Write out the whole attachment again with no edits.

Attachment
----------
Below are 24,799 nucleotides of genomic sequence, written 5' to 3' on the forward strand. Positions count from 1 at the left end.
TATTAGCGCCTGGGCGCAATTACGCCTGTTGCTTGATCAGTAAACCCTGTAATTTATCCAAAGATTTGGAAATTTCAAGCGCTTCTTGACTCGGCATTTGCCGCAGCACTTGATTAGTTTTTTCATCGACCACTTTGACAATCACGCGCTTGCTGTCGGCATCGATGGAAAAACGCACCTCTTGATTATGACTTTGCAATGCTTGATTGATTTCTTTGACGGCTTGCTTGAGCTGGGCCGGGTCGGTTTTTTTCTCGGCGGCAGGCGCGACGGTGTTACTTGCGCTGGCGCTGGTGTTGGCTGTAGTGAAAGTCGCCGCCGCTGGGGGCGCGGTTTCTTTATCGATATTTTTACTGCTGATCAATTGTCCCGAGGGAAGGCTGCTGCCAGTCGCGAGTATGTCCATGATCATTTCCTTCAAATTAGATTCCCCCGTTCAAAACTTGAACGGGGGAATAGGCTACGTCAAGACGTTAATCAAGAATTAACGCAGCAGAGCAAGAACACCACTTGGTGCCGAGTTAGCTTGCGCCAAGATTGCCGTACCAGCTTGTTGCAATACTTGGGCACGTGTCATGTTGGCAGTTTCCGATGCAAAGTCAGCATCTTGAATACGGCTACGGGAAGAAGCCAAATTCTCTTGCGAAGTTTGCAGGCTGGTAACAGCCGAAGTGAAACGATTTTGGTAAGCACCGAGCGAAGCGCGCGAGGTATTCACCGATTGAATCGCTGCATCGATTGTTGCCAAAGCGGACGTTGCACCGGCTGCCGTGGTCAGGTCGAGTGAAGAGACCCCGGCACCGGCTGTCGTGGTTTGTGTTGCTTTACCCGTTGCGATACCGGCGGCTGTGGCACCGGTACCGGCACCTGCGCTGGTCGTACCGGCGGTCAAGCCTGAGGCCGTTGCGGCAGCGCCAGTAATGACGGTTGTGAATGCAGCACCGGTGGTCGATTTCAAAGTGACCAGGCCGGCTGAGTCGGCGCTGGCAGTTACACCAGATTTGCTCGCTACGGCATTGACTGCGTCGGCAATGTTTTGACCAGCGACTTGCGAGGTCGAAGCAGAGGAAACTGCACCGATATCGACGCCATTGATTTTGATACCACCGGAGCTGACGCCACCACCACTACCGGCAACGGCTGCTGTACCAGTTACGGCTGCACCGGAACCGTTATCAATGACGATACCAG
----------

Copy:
Below are 24,799 nucleotides of genomic sequence, written 5' to 3' on the forward strand. Positions count from 1 at the left end.
TATTAGCGCCTGGGCGCAATTACGCCTGTTGCTTGATCAGTAAACCCTGTAATTTATCCAAAGATTTGGAAATTTCAAGCGCTTCTTGACTCGGCATTTGCCGCAGCACTTGATTAGTTTTTTCATCGACCACTTTGACAATCACGCGCTTGCTGTCGGCATCGATGGAAAAACGCACCTCTTGATTATGACTTTGCAATGCTTGATTGATTTCTTTGACGGCTTGCTTGAGCTGGGCCGGGTCGGTTTTTTTCTCGGCGGCAGGCGCGACGGTGTTACTTGCGCTGGCGCTGGTGTTGGCTGTAGTGAAAGTCGCCGCCGCTGGGGGCGCGGTTTCTTTATCGATATTTTTACTGCTGATCAATTGTCCCGAGGGAAGGCTGCTGCCAGTCGCGAGTATGTCCATGATCATTTCCTTCAAATTAGATTCCCCCGTTCAAAACTTGAACGGGGGAATAGGCTACGTCAAGACGTTAATCAAGAATTAACGCAGCAGAGCAAGAACACCACTTGGTGCCGAGTTAGCTTGCGCCAAGATTGCCGTACCAGCTTGTTGCAATACTTGGGCACGTGTCATGTTGGCAGTTTCCGATGCAAAGTCAGCATCTTGAATACGGCTACGGGAAGAAGCCAAATTCTCTTGCGAAGTTTGCAGGCTGGTAACAGCCGAAGTGAAACGATTTTGGTAAGCACCGAGCGAAGCGCGCGAGGTATTCACCGATTGAATCGCTGCATCGATTGTTGCCAAAGCGGACGTTGCACCGGCTGCCGTGGTCAGGTCGAGTGAAGAGACCCCGGCACCGGCTGTCGTGGTTTGTGTTGCTTTACCCGTTGCGATACCGGCGGCTGTGGCACCGGTACCGGCACCTGCGCTGGTCGTACCGGCGGTCAAGCCTGAGGCCGTTGCGGCAGCGCCAGTAATGACGGTTGTGAATGCAGCACCGGTGGTCGATTTCAAAGTGACCAGGCCGGCTGAGTCGGCGCTGGCAGTTACACCAGATTTGCTCGCTACGGCATTGACTGCGTCGGCAATGTTTTGACCAGCGACTTGCGAGGTCGAAGCAGAGGAAACTGCACCGATATCGACGCCATTGATTTTGATACCACCGGAGCTGACGCCACCACCACTACCGGCAACGGCTGCTGTACCAGTTACGGCTGCACCGGAACCGTTATCAATGACGATACCAG